NH hires Isha Datar, our first employee, as executive director.


Mark Post’s cell-cultured burger is tasted live and on-air in London.


NH co-founds Perfect Day Foods (at the time, the NH Dairy project).


NH co-founds The Every Company (at the time, the NH Egg project).


Becoming a science funder

In 2015 we doubled down on the biggest blocker to cultured meat: scientific bottlenecks. Against the advice of everyone who said we lacked the runway to support famously expensive life science research, New Harvest began funding graduate students around the world to pursue research questions relevant to the building blocks of cultured meat (cells, scaffolds, media, and bioreactors). 

Our hypothesis was that New Harvest grants would inspire additional grants from fellow nonprofits, philanthropists, and governments. This theory was validated in 2021 when New Harvest’s cellular agriculture research group at Tufts University was awarded a $10 million USDA grant to establish a National Institute of Cellular Agriculture. 

Since 2015, New Harvest has made 46 grants to 31 universities for a total of over $3.2 million in research funding plus about $3 million in staffing and additional programming costs (figures last updated April of 2022). 

Each grant is designed to be catalytic and generate the data necessary for researchers to apply for bigger subsequent grants. By our estimates, New Harvest’s $3.2 million in research funding has pulled in well over $17 million in follow-up grants from fellow nonprofits and government agencies.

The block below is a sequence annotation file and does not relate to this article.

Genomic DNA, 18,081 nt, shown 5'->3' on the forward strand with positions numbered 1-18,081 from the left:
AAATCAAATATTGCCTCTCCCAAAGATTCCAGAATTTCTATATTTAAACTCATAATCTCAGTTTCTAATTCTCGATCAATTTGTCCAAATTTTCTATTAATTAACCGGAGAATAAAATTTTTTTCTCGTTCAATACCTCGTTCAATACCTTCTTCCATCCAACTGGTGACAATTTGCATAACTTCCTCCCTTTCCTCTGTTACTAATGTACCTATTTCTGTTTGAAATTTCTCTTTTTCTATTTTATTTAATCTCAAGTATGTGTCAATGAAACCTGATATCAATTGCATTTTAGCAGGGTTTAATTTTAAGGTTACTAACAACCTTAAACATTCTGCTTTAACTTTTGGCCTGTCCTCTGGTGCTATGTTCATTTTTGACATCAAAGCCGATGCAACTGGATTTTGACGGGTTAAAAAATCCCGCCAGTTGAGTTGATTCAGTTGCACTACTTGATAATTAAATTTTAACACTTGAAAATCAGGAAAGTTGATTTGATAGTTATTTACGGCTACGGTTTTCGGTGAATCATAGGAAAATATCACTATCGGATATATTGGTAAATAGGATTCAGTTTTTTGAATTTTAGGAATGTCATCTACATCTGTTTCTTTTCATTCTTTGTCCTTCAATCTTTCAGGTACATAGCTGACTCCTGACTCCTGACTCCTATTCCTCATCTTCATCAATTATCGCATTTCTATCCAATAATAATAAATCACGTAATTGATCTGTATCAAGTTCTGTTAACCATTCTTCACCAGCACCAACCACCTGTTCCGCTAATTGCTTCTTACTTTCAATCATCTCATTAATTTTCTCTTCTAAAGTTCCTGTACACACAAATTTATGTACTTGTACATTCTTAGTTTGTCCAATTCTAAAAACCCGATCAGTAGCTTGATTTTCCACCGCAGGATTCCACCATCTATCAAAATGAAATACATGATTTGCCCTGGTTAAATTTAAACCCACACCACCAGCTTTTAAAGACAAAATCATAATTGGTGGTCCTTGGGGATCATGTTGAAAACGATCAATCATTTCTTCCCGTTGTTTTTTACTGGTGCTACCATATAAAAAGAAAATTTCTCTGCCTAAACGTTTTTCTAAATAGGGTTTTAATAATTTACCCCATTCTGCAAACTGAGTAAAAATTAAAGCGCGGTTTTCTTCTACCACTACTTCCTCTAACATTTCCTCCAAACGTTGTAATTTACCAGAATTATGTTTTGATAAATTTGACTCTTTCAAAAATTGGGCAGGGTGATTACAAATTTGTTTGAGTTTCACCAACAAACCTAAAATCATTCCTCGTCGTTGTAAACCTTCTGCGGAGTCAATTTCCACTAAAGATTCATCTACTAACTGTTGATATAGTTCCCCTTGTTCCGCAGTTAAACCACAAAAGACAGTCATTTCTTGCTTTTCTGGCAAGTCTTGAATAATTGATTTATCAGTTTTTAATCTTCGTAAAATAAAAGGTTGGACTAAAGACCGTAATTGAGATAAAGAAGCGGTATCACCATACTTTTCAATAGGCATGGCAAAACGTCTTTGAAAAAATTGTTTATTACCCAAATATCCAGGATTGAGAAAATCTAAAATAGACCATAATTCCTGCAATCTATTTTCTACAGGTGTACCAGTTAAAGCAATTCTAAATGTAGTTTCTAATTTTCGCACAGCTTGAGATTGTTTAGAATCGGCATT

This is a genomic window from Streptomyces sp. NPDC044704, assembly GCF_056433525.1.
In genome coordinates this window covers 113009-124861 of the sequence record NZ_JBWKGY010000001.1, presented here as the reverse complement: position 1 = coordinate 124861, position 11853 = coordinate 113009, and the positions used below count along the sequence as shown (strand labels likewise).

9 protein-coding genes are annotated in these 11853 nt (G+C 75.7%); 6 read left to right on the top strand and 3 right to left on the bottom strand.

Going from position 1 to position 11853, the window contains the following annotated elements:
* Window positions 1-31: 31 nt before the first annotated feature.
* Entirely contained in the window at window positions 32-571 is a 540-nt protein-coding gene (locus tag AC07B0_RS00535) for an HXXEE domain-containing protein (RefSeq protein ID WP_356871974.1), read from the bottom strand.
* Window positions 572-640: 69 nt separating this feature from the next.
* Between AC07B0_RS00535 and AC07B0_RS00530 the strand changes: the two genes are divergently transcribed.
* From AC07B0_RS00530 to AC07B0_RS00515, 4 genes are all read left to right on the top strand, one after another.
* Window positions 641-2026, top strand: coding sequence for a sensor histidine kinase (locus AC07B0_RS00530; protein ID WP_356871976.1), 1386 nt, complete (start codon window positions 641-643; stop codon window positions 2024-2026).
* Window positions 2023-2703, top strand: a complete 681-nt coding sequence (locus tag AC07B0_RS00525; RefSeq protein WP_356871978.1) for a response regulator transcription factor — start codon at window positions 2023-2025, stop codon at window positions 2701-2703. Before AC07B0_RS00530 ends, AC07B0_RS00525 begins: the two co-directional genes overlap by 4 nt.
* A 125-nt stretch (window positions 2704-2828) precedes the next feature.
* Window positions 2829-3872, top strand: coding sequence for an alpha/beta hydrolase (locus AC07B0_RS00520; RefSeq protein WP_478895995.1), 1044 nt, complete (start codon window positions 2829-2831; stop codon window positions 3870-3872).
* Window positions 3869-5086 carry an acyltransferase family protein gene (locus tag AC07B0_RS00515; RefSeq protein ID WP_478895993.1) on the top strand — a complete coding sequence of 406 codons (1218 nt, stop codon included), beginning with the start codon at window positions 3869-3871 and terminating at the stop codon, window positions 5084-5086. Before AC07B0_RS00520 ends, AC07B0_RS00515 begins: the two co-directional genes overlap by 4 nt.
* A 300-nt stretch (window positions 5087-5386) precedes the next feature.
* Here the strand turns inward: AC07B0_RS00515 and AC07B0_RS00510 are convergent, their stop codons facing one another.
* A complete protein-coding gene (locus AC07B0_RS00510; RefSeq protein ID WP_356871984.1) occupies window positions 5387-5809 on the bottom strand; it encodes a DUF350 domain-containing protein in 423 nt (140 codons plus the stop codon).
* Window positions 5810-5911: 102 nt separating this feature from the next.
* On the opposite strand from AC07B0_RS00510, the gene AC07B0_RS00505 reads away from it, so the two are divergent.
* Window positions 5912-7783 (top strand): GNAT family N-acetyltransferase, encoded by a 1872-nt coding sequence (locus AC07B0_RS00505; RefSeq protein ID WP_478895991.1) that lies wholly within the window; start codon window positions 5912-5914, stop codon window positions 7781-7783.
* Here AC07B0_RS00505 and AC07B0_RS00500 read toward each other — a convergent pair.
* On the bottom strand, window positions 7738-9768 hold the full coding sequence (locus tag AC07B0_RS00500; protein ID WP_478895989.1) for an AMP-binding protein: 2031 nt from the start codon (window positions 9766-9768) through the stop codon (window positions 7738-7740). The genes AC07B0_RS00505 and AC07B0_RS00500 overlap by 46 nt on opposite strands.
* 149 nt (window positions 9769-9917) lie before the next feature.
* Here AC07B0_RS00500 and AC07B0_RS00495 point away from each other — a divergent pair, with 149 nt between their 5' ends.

During this time, New Harvest also coined the term cellular agriculture and organized the world’s first cellular agriculture conference


NH launches our flagship research fellowship and funds our first research fellow, Abi Glencross.


NH organizes the world’s first-ever cellular agriculture conference in San Francisco.Two New Harvest 2016 conference volunteers


NH launches a cellular agriculture research group at Tufts University.


Maximizing the positive impact of cellular agriculture

With the drafting of our new strategic plan in late 2019, we began to move from being a regranting organization towards operating like a research institute with internal expertise and projects.

In 2021, we solidified our role as a research-oriented, scientifically credible thought leader and found ourselves the go-to experts in several international collaborative projects geared toward advancing cellular agriculture.

Our “quarantine project” was phase I of our landmark safety initiative. 87 individuals from 50 competing cell ag companies developed a peer-reviewed, open access paper outlining all possible manufacturing processes for cell cultured meat and associated safety considerations. This paper continues to be instrumental for regulators and policymakers as they work to safely bring cultured meat to market.

At the end of 2020 we updated our mission from “build the field of cellular agriculture” to “maximize the positive impact of cellular agriculture.” This represented a shift in thinking about our responsibility as a nonprofit in a growing field. In 2021, we hired our first director of responsible research and innovation to ensure that the science we have been funding is taken out of the lab and into the world responsibly. 


NH updates our mission from “build the field of cellular agriculture” to “maximize the positive impact of cellular agriculture.” 


NH’s Isha Datar gives a TED talk making the case for cultured meat.

Isha Datar on stage, arm extended, mouth open in mid-sentence. Big, red, lit up letters spelling TED are in the background.


NH publishes our landmark open-access, peer-reviewed safety roadmap for cultured meat.


NH’s cellular agriculture research group at Tufts University receives a $10 million grant by the USDA to establish a National Institute of Cellular Agriculture.


NH-funded research is cited in the United Nations’ Intergovernmental Panel on Climate Change (IPCC) Sixth Assessment Report, which names cellular agriculture as a way to reduce GHG emissions from food production.